When Dan and I visited Victoria Falls in April 2015, I had an extremely difficult time figuring out which Visas we would need to purchase to visit both the Zimbabwe and Zambia sides of Victoria Falls! Lucky for us, the governments of Zimbabwe and Zambia introduced the Kaza Visa before we visited. This made our Visa purchasing so much easier, however, it was not that well publicized outside of the Victoria Falls immediate area, so I decided that its own post was necessary. For a quick cheat sheet, see the bottom of the page.
What is the Kaza Visa you may ask? It is a Visa allowing unlimited access between Zimbabwe and Zambia and limited entry into Botswana for day trips for a 30-day period for visitors from certain countries. This is definitely a must-do for those visiting both the Zimbabwe and Zambia sides of Victoria Falls, those contemplating visiting both sides and those taking a day trip to Botswana for safari, or really even considering it. Note that I say “considering.” You have to buy Visas either way, and a one way entry into Zimbabwe is $30 US on its own. If you decide to cross the border and see the Zambia side of the Falls or Livingstone Island (think: Devil’s Pool!), you have to pay a “day entry” fee into Zambia and then another entry back into Zimbabwe. As a result, if you are even considering hopping around, BUY THE KAZA VISA. Its only slightly more expensive and honestly, the border crossing workers saw the Kaza Visa and just passed us right through. It screams – I’m a tourist and here to spend money. They like that.
How do I purchase it? The Kaza Visa is only available to citizens of certain nationalities, and it costs $50 USD per person. You can buy it on the spot at the Victoria Falls Airport in Victoria Falls and the Harry Mwaanga Airport in Livingstone, Zambia. You can also buy the Visa at the Victoria Falls land crossing. Apparently now the Kaza Visa is also available at the Kazangula land border and Harare (Zimbabwe) and Lusaka (Zambia) airports. I recommend bringing US dollars to buy the Kaza Visa, and any Visa really. Livingstone Airport, where we purchased our Kaza Visas, took credit card (Visa and Mastercard), but the line for credit was extremely long, the machines were slow and, surprise, they continuously “broke.” Bring cash. Everyone likes that better.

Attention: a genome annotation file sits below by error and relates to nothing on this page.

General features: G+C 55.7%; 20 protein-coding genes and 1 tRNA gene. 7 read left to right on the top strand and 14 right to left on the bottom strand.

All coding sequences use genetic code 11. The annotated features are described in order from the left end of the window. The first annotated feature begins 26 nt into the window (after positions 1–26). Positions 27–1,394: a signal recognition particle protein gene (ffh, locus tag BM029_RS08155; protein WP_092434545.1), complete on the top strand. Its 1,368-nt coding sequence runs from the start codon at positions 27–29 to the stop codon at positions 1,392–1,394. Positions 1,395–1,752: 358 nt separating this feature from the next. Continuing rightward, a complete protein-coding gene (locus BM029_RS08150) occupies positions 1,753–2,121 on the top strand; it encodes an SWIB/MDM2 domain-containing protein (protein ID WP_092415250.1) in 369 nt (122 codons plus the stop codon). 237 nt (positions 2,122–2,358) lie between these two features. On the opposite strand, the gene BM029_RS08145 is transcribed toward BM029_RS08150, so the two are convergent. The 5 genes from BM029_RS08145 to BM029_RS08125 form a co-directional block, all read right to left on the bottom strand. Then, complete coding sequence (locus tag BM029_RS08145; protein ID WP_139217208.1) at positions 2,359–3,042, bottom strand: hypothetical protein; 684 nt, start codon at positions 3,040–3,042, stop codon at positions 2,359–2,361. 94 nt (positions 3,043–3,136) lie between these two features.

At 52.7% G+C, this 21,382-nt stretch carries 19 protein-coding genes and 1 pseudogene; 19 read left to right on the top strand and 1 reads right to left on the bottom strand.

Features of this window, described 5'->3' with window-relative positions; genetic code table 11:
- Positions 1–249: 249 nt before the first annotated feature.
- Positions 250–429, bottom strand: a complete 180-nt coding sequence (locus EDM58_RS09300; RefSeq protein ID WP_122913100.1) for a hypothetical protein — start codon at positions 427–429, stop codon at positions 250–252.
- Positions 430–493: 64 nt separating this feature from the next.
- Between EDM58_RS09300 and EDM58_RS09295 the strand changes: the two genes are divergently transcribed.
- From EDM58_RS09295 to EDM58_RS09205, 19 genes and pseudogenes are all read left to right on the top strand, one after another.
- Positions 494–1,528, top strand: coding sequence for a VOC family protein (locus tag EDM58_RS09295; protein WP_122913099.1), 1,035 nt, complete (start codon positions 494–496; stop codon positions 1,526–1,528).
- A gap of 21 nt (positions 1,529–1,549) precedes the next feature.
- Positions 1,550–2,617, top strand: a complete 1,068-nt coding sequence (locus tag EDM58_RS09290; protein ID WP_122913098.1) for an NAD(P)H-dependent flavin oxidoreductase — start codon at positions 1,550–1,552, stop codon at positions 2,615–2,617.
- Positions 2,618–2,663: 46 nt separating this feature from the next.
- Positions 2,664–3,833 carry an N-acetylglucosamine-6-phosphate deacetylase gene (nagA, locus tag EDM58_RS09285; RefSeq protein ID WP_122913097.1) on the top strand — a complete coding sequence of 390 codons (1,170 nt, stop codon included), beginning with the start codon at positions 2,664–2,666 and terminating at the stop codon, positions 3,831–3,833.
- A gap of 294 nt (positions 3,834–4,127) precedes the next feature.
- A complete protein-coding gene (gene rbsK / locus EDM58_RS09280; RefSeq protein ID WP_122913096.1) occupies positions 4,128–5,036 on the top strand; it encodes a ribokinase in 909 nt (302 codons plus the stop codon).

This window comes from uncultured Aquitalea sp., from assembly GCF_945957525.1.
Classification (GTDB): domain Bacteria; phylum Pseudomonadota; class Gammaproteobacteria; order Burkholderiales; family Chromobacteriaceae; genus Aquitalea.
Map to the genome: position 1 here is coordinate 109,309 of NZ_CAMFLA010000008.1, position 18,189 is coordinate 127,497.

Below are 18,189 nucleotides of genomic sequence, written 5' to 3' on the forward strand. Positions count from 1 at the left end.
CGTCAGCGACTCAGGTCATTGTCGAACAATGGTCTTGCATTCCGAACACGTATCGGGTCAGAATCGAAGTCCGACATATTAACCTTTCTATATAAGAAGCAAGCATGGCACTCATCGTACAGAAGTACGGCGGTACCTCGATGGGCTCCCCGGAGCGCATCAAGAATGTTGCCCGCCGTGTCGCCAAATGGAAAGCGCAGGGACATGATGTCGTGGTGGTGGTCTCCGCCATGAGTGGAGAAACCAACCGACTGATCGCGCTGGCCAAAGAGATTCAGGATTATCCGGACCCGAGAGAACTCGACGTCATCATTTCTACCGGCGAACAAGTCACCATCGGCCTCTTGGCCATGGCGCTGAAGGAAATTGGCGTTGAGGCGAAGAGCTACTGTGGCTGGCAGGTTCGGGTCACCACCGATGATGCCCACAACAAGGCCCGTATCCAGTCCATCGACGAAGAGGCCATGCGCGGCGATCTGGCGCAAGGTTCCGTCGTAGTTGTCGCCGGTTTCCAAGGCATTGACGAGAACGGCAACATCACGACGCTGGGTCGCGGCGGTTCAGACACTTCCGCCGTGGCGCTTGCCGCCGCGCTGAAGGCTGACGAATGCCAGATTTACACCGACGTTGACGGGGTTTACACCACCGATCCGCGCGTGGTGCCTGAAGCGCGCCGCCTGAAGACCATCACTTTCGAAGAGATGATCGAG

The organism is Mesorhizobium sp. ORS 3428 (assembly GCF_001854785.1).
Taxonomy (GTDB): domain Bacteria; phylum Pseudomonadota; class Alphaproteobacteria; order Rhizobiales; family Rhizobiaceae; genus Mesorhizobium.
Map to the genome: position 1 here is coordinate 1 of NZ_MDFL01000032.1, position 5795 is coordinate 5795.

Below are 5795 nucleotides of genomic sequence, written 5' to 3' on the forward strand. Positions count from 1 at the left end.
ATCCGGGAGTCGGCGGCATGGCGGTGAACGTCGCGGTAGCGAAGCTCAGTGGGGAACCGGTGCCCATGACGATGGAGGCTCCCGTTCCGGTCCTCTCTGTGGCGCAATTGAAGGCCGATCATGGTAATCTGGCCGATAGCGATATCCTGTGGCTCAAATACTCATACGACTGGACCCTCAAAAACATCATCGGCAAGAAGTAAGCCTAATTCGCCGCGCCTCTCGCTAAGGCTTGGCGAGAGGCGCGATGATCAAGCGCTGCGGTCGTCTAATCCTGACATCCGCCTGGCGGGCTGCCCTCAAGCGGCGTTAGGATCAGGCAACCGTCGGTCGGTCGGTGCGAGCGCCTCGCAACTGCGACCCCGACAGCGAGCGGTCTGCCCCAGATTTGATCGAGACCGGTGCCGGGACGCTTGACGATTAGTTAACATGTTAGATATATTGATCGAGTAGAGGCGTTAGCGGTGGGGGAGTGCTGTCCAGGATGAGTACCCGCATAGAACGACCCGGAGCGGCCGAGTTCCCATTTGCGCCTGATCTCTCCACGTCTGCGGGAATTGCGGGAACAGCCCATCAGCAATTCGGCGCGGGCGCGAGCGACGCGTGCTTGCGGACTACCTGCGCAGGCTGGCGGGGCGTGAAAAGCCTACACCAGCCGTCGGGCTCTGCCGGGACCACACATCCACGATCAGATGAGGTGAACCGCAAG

NOTE – if you are buying at the airport, try to hurry getting off the plane and have a pen ready. We had to complete a health form before even entering immigration, where the visas are sold. The health forms were not handed out on the plane. Hurrying off the plane and being prepared to fill out the form may only save you 3-5 minutes in entering immigration, but will allow you to get in the visa line before others taking their time with the health forms. This can save you 30 – 45 minutes in visa-waiting time. Seriously. Do this.
We visited both sides of Victoria Falls, staying nights in both Zimbabwe and Zambia, and moved between the two countries with complete ease. Customs waved us right through. We did not go into Botswana, so I cannot comment on that aspect of the Kaza Visa. From what I have read, the Kaza Visa is hoped to expand further, potentially covering all of Botswana (currently it only covers day trips in) and Namibia in the future. Definitely check the respective governments’ websites for the most up-to-date information!
QUICK CHEAT SHEET
Who is eligible: Citizens of the USA, Canada, most members of the EU, Japan, Russia, New Zealand, Australia, Argentina, Brazil, Israel, Uruguay, UAE. Maybe others, confirm before traveling!
Where can one obtain the Kaza Visa: Victoria Falls Airport, Victoria Falls land border, Kazangula land border, Harare Airport, Livingstone Airport and Lusaka Airport.
Cost: $50 USD. Bring cash!
Validity: 30 days
Notes: It takes up a full page of your passport.
Advance purchase: Nope, you can only buy it on the spot at the airport!
DISCLAIMER: This information is accurate as of this posting. Please confirm the information prior to traveling as it is subject to change.
For more information about visiting Victoria Falls, check out my post on Victoria Falls, Zimbabwe!